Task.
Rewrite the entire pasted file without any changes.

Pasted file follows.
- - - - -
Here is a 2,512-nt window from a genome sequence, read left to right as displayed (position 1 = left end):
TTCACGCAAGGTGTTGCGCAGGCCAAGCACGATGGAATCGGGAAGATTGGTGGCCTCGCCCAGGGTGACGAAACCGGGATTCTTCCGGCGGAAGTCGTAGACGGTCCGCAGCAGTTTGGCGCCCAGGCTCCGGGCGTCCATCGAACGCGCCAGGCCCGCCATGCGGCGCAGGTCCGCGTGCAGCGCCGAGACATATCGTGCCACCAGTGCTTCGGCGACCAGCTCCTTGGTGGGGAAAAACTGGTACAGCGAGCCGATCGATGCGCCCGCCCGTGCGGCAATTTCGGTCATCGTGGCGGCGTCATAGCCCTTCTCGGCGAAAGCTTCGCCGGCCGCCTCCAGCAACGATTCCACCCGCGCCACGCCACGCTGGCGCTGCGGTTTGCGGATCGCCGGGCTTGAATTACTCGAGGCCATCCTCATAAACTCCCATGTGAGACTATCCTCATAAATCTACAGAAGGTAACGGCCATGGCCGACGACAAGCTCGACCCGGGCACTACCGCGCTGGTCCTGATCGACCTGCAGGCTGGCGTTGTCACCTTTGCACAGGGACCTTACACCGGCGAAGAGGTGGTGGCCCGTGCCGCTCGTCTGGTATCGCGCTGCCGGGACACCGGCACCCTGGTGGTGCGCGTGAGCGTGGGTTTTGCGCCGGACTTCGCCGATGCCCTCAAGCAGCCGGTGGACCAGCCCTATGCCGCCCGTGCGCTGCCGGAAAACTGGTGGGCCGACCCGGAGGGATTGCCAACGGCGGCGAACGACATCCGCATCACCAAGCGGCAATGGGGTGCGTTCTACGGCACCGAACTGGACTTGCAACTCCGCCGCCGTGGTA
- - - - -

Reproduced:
Here is a 2,512-nt window from a genome sequence, read left to right as displayed (position 1 = left end):
TTCACGCAAGGTGTTGCGCAGGCCAAGCACGATGGAATCGGGAAGATTGGTGGCCTCGCCCAGGGTGACGAAACCGGGATTCTTCCGGCGGAAGTCGTAGACGGTCCGCAGCAGTTTGGCGCCCAGGCTCCGGGCGTCCATCGAACGCGCCAGGCCCGCCATGCGGCGCAGGTCCGCGTGCAGCGCCGAGACATATCGTGCCACCAGTGCTTCGGCGACCAGCTCCTTGGTGGGGAAAAACTGGTACAGCGAGCCGATCGATGCGCCCGCCCGTGCGGCAATTTCGGTCATCGTGGCGGCGTCATAGCCCTTCTCGGCGAAAGCTTCGCCGGCCGCCTCCAGCAACGATTCCACCCGCGCCACGCCACGCTGGCGCTGCGGTTTGCGGATCGCCGGGCTTGAATTACTCGAGGCCATCCTCATAAACTCCCATGTGAGACTATCCTCATAAATCTACAGAAGGTAACGGCCATGGCCGACGACAAGCTCGACCCGGGCACTACCGCGCTGGTCCTGATCGACCTGCAGGCTGGCGTTGTCACCTTTGCACAGGGACCTTACACCGGCGAAGAGGTGGTGGCCCGTGCCGCTCGTCTGGTATCGCGCTGCCGGGACACCGGCACCCTGGTGGTGCGCGTGAGCGTGGGTTTTGCGCCGGACTTCGCCGATGCCCTCAAGCAGCCGGTGGACCAGCCCTATGCCGCCCGTGCGCTGCCGGAAAACTGGTGGGCCGACCCGGAGGGATTGCCAACGGCGGCGAACGACATCCGCATCACCAAGCGGCAATGGGGTGCGTTCTACGGCACCGAACTGGACTTGCAACTCCGCCGCCGTGGTA